Transport Airlines

Interview: What It’s Like to Be a Young, Female Test Pilot for Airbus

Nov 30, 2013 5:00 am

Skift Take

Considering the trepidation the majority of UK flyers feel over female pilots, Ms. de Montet-Guerin’s career should be a relief.

— Jason Clampet

Free Report: The Future of Personalized Marketing in Travel


Isabelle de Montet-Guerin, 32, is Airbus’ youngest and first British female test pilot, with almost 15 years of experience. Her childhood passion has led her to fly some of the largest aeroplanes in the world.

I grew up with flying, my dad was in the Royal Air Force. He fostered the interest I had and both my parents were fantastic, so anything I wanted to do that was aviation related; museums and learning, they’d try and help. After he died I had my first flying lesson aged 12, which was a tribute to him. Once I’d done it I was absolutely hooked.

My mum said: “Fine, if you want the licence you’re going to have to earn it yourself because I just don’t have the money.” So I started washing cars and doing all sorts of odd-jobs to raise the money, and eventually the air force very kindly gave me two scholarships which topped off the private pilot’s licence fund.

It’s the combination of artistry and science that grips me about aviation; the two items would be considered incompatible in most jobs, but you really are required to be both an artist and a scientist. It’s a dream come true.

As a production test pilot based in Hamburg, my working day begins around 7am with a “rejected take-off”, which is like driving at 115mph in your car to make sure the brakes work. After that we may fly up to twice a day. If we’re conducting a first flight profile, which is the very first time a new aeroplane will take off, every system needs to be tested very thoroughly; from flight controls through to hydraulics, fuel and electrics. The crew can consist of up to 11 people if we’re testing the Airbus A380, the world’s largest passenger airliner, but more commonly when we’re testing the A320, there’ll be four of us; two of whom are pilots. We tend to finish around 7pm each day.

I’m the first British female test pilot. When I went to the Empire Test Pilot School to study, they were convinced I am either the only, or one of the very few. I do have a female colleague in Hamburg, who’s French, and we fly together quite a lot, which is fantastic. I really don’t think about being one of the very few women in the crew, it honestly never crosses my mind.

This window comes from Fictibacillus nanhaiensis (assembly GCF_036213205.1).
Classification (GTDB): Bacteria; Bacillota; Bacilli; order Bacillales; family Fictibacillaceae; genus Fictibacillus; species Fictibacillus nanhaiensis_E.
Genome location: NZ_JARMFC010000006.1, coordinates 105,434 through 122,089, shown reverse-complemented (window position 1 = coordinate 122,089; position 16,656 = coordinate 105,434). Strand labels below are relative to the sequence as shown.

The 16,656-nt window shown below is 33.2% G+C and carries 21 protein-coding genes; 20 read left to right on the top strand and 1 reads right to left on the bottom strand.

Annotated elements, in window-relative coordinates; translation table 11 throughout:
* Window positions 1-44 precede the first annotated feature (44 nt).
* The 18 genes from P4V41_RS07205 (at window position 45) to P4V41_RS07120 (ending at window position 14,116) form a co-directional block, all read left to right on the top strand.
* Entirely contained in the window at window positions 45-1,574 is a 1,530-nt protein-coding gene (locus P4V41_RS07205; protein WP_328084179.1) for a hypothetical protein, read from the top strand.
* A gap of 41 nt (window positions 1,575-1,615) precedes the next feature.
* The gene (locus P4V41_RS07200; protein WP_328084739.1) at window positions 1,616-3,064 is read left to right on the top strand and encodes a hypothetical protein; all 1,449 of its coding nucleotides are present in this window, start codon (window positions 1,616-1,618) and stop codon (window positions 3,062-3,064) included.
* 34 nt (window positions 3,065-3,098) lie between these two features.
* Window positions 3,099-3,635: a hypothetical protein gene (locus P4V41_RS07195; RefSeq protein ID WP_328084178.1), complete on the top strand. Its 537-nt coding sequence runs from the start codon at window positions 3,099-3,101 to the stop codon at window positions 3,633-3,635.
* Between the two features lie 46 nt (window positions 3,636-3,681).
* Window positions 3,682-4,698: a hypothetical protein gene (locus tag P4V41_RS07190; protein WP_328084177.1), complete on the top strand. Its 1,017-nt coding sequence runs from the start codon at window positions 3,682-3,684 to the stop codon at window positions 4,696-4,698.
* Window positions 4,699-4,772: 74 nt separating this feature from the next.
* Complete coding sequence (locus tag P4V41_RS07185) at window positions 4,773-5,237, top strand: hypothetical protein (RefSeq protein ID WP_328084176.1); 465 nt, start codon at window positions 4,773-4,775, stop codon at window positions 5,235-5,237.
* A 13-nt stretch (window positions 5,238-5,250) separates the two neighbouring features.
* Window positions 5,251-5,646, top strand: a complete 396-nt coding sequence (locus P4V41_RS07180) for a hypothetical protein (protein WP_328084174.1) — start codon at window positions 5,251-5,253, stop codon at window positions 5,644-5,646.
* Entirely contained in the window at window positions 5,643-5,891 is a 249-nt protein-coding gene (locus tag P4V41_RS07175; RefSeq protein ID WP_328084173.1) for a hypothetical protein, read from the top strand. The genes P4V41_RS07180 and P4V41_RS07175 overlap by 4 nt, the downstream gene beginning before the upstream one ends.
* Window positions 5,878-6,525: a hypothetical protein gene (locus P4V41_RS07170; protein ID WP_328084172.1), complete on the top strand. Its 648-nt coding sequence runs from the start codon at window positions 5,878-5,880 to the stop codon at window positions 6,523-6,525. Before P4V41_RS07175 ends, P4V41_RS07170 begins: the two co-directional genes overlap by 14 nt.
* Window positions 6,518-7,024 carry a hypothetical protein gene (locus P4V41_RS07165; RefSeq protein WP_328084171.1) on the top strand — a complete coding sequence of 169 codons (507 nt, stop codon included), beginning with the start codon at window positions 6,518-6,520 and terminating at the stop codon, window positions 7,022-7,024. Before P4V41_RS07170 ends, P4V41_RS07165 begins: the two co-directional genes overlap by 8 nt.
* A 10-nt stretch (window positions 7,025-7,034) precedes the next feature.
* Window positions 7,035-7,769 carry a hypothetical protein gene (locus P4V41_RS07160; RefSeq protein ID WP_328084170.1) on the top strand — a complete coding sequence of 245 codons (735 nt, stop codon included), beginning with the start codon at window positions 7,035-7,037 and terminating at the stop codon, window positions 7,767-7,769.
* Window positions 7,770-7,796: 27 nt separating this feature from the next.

It feels great to be where I am, I feel very privileged to be in this position as I’m only 32, the youngest test pilot they’ve ever hired. I’ve got a lot of friends in Toulouse now and I get to see them two or three times a month, which is great.

I’ve been with Airbus for 18 months now, and when I started I was based in Toulouse, then moved to Hamburg. Previously I spent 10 years with British Airways flying a variety of brilliant aeroplanes, and just under two years with a company called Cobham FRA working in flight refuelling aviation, and electronic warfare; simulated military attacks on the navy, that kind of thing.

I’m really happy where I am, and I have another 30-odd years to give to the company, which is great. This is the biggest aircraft manufacturer in Europe, so this is where it’s at – I’d recommend it to anyone who has a love of aviation. I’m quite healthy, not saying my body is a temple, but I don’t drink or smoke.

The only problem is you can’t have a social life on the side, it’s really very hard work. You need to have a lot of dedication, and to be prepared to study – and I mean study into the night. I come back to the UK about twice a year, so I don’t get the chance to see family that much. You need to not think about the hours you’ll have to put in, or the times you can’t go to certain events because the most important thing is making sure you’re on top of your game.

When I was at test pilot school I worked six days a week, 16 hours a day, sometimes more, and the only thing I can remember from that course was how happy I was. You’ll work extremely hard for years and years, but the rewards at the end of it are beyond worth it. Flying the biggest passenger plane in the world has to be the most rewarding thing about it. I genuinely don’t consider it a job – it’s fun.

Isabelle is a test pilot for plane manufacturer Airbus

Words as told to Rhiannon Williams

Tags: ,

Next Up

More on Skift

How Travel Brands Can Use Geo-Fencing and Wearables to Personalize a Trip
Poll: The Travel Companies With the Highest Brand Equity
Hotel Hatches a Plan to Get Into Peer-to-Peer Apartment Rentals
Free Webinar: The Rise of the Silent Traveler